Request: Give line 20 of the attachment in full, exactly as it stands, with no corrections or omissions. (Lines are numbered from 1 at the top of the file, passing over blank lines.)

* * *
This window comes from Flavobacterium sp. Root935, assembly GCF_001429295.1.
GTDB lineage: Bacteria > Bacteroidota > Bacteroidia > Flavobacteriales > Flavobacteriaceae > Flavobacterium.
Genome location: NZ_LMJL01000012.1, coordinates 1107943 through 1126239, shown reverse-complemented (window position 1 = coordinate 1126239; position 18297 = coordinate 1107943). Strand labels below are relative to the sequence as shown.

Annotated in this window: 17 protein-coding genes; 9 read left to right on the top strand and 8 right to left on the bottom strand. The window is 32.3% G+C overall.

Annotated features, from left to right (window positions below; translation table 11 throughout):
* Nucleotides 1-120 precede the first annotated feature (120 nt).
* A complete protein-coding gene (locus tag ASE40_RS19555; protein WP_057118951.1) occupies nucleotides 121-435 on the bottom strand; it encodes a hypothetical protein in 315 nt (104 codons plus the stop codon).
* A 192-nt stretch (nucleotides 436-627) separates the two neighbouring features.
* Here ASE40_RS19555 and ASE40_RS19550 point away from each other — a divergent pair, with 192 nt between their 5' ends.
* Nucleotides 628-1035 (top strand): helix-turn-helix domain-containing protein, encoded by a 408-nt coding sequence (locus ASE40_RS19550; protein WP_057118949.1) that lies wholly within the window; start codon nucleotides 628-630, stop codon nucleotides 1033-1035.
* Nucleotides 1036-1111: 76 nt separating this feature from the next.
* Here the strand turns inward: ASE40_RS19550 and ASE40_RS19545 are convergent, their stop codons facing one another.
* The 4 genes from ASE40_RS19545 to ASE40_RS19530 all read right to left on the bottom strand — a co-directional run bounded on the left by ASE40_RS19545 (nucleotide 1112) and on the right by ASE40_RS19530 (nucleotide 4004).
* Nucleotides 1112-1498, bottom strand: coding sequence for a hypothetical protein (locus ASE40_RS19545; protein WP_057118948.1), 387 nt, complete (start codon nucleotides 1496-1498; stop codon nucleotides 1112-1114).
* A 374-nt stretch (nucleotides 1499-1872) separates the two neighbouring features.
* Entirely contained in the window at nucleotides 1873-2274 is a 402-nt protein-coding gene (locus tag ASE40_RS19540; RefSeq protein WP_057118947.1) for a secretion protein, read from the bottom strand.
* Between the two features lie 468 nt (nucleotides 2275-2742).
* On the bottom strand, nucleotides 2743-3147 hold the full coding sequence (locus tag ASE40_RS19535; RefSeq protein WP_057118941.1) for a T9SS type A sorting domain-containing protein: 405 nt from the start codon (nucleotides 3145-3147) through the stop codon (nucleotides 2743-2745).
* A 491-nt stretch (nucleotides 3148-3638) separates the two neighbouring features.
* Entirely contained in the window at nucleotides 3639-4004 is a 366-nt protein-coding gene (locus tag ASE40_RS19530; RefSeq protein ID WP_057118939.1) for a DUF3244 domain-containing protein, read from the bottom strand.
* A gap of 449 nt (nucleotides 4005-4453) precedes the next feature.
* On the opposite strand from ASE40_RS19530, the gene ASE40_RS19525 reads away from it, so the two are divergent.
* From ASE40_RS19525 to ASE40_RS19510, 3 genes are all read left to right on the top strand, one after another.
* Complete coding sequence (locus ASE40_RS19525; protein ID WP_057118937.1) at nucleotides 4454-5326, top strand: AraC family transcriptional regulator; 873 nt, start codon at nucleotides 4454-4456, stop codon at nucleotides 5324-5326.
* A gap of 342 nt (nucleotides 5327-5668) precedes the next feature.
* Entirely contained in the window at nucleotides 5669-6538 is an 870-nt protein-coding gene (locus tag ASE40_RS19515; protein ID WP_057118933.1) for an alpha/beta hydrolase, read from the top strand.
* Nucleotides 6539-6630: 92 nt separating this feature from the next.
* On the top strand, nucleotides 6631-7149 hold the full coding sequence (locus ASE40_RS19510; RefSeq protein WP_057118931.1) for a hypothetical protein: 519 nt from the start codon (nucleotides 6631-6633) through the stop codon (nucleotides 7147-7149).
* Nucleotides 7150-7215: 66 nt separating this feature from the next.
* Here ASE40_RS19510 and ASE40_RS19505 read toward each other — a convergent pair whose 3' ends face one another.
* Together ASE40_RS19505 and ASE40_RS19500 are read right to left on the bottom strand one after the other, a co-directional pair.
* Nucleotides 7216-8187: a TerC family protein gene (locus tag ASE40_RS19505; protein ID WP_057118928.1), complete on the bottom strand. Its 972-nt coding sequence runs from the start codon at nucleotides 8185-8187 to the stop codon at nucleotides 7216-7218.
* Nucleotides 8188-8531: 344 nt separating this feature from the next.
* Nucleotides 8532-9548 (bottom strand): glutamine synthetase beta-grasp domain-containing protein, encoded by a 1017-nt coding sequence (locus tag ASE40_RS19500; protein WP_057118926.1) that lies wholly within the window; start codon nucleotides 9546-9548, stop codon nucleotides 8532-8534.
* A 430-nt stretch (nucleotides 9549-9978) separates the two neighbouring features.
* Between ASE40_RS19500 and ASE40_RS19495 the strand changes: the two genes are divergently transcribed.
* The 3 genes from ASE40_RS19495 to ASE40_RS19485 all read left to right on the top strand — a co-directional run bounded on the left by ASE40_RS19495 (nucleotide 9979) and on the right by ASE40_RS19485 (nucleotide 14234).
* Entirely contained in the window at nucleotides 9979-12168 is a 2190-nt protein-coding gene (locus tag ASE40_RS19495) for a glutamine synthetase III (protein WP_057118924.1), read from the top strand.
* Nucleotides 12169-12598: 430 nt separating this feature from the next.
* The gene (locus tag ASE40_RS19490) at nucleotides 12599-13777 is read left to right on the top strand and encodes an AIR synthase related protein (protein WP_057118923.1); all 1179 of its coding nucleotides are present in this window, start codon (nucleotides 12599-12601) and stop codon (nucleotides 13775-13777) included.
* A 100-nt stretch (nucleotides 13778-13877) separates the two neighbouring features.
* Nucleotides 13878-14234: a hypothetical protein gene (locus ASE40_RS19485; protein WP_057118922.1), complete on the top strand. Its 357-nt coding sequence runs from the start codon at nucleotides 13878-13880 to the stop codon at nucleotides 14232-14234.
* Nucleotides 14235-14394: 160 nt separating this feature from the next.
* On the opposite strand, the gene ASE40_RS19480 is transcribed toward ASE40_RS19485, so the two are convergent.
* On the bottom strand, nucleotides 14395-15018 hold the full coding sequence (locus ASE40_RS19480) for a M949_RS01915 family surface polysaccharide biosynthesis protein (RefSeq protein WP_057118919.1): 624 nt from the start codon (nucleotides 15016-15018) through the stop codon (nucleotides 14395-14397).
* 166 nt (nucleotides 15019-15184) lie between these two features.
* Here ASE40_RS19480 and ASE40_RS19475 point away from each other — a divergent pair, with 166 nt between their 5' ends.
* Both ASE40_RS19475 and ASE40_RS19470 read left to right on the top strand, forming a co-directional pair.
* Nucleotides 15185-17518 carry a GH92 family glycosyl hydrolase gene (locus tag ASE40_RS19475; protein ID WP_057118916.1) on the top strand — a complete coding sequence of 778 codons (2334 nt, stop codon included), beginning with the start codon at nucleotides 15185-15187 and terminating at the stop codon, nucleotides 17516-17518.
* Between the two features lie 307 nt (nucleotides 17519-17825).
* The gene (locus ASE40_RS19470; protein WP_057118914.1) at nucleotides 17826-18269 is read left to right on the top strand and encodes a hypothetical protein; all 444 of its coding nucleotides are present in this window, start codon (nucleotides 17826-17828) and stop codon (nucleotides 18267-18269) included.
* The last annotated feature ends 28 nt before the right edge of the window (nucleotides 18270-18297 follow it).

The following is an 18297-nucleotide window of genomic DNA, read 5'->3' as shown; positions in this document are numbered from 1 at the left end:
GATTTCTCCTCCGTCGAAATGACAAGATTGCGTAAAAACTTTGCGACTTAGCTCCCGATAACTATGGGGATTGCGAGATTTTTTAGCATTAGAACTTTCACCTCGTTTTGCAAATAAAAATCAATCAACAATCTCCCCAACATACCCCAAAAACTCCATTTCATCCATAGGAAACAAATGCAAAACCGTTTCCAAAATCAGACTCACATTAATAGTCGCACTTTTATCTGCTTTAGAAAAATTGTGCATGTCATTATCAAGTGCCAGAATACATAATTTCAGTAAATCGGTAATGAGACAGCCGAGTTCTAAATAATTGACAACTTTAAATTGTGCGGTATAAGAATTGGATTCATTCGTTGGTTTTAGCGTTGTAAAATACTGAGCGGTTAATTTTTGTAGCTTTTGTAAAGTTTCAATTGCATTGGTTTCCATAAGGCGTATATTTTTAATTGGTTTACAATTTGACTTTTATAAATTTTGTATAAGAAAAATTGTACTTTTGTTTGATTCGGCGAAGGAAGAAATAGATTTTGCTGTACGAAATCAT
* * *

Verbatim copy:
* Entirely contained in the window at nucleotides 3639-4004 is a 366-nt protein-coding gene (locus tag ASE40_RS19530; RefSeq protein ID WP_057118939.1) for a DUF3244 domain-containing protein, read from the bottom strand.